The likely site of George Washington's boyhood home has been unearthed near Fredericksburg, Virginia. It's a great story, and a well deserved plug for the work of archaeologists and historians. Deep in most of the media coverage, past the musings over whether we'll ever find young Washington's hatchet or the stump of the apocryphal cherry tree, is news of a plan to reconstruct the home and its outbuildings as they may have looked in the 1740s, when Washington was living there.
In HERE, GEORGE WASHINGTON WAS BORN, Seth C. Bruggeman tells of a similar project—the reconstruction of the Washington birthplace. He uses the controversial legacy of the birthplace site to raise questions about "memory, ownership of the past, and the wonderfully slippery meaning of authenticity." "All kinds of Americans at all times seek to involve themselves in the past," says Bruggeman. He asks what compels us to make pilgrimages to places like the Washington birthplace, and urges us to think critically about our need to be grounded in history through seeing and touching the "real" thing. HERE, GEORGE WASHINGTON WAS BORN, which will be published in November 2008, has been praised as a "fascinating tale of the elusive quest for authenticity at a modern American tourist site" by David Glassberg, author of Sense of History: The Place of the Past in American Life.
T. H. Breen takes on similar issues in IMAGINING THE PAST, in which he writes that "our dreams of things to come are built upon the interpretation of past experience." IMAGINING THE PAST tells of Breen's historical research in the celebrated Long Island resort town of East Hampton and what happened when some of his discoveries collided with local, dearly held notions about East Hampton's early days. "Through Breen's eloquent writing," said Charles E. Orser, Jr., in the Journal of American History, "the past becomes the present, and readers learn that the stories we tell ourselves about the past are fluid and changeable."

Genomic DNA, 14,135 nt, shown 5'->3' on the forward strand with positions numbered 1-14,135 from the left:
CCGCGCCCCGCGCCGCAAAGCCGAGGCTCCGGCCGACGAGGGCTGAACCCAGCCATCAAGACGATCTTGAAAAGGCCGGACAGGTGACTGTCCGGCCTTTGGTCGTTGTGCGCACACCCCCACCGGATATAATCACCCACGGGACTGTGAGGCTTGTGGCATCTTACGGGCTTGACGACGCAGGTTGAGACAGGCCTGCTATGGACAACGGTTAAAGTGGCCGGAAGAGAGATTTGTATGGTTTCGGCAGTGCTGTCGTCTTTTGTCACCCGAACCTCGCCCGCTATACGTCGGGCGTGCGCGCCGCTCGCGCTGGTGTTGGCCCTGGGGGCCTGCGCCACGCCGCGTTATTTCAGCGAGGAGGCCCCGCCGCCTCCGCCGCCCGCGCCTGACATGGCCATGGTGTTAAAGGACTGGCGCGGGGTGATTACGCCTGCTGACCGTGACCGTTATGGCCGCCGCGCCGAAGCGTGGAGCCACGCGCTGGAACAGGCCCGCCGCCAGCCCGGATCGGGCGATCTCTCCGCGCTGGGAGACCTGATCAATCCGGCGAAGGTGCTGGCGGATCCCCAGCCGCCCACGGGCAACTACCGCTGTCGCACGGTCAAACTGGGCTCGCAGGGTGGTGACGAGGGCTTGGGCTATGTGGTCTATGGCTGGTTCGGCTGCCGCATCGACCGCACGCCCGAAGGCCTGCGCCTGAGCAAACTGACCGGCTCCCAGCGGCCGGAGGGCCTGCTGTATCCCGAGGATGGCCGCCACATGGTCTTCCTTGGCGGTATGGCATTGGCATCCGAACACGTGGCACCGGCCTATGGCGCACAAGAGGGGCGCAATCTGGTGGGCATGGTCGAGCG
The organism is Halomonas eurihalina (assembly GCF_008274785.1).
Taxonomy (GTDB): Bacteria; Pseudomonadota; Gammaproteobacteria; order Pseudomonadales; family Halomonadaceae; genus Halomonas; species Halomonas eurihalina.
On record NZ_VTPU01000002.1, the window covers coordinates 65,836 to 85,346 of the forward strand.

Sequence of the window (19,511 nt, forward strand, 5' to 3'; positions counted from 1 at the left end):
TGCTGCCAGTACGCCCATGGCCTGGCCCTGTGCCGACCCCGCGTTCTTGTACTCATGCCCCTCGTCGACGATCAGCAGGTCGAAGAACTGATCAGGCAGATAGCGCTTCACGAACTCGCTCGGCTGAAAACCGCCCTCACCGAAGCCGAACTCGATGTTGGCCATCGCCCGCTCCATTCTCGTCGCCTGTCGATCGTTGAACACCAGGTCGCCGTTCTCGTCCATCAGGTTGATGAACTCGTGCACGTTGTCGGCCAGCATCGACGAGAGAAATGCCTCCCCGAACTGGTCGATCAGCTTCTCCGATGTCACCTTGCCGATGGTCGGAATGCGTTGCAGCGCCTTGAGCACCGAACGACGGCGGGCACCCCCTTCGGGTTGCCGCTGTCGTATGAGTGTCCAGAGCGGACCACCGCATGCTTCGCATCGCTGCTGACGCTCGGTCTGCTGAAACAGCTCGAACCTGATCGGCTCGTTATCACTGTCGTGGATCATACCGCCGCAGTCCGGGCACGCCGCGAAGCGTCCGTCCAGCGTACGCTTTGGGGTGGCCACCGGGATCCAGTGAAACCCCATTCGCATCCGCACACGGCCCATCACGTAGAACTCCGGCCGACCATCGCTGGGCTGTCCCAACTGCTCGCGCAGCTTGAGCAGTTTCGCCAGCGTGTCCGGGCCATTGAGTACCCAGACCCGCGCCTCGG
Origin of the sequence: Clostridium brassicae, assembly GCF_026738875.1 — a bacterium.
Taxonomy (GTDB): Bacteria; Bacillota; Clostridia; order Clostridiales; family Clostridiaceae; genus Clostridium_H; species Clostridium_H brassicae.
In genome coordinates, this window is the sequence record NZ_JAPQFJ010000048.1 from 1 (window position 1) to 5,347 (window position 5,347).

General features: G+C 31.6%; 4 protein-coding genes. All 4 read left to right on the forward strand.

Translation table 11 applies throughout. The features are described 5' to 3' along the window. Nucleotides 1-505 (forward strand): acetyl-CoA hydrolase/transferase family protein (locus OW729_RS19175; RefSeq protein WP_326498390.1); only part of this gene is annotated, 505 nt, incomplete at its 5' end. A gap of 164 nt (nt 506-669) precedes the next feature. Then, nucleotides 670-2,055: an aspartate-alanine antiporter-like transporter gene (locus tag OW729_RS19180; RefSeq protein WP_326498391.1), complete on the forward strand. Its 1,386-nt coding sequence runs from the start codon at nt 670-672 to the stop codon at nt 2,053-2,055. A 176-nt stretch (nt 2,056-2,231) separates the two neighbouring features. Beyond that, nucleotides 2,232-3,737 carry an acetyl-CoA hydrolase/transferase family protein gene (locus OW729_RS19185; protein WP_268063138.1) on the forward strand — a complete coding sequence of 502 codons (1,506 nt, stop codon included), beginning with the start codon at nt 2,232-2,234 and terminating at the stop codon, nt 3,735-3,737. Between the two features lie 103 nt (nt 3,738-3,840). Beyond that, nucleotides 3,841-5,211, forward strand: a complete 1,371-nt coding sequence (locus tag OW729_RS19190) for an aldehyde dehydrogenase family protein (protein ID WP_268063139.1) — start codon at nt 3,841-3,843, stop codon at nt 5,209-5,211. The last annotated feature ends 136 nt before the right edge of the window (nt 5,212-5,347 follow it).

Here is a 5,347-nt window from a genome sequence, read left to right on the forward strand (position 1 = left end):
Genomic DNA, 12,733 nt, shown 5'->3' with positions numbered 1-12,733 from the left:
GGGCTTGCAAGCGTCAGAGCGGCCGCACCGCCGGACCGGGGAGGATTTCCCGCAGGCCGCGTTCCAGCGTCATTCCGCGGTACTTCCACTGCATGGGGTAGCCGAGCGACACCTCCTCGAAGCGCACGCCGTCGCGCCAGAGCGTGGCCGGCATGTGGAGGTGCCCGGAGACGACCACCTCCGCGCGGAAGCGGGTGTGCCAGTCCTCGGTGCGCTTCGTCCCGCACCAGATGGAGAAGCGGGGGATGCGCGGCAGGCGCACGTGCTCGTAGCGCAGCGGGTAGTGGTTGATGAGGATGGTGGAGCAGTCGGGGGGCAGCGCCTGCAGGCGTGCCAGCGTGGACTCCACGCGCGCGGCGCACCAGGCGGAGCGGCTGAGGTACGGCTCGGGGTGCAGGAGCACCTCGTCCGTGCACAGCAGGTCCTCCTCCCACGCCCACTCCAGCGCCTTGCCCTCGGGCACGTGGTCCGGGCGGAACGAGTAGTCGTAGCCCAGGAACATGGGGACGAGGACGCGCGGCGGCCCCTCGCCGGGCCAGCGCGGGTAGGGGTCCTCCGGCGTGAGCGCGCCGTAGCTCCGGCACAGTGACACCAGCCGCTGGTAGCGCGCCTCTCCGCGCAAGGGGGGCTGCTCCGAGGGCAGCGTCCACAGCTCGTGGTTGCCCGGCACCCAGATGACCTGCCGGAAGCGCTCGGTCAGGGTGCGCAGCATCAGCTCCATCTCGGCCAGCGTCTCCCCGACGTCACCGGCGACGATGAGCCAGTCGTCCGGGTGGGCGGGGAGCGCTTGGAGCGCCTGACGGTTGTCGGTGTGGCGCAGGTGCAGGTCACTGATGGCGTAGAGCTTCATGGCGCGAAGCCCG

A good deal of excavating—in textual repositories—also went into the making of LIFE OF GENERAL WASHINGTON. Written by David Humphreys, one of Washington's aides, it is the only biography authorized by the general himself. In a remarkable feat of historical detective work, editor Rosemarie Zagarri assembled manuscripts from three separate archives to reconstruct the complete biography. George Athan Billias's review in the Journal of American History says that "it not only contributes to the Washington canon but also helps us to separate more critically the man from the myth."
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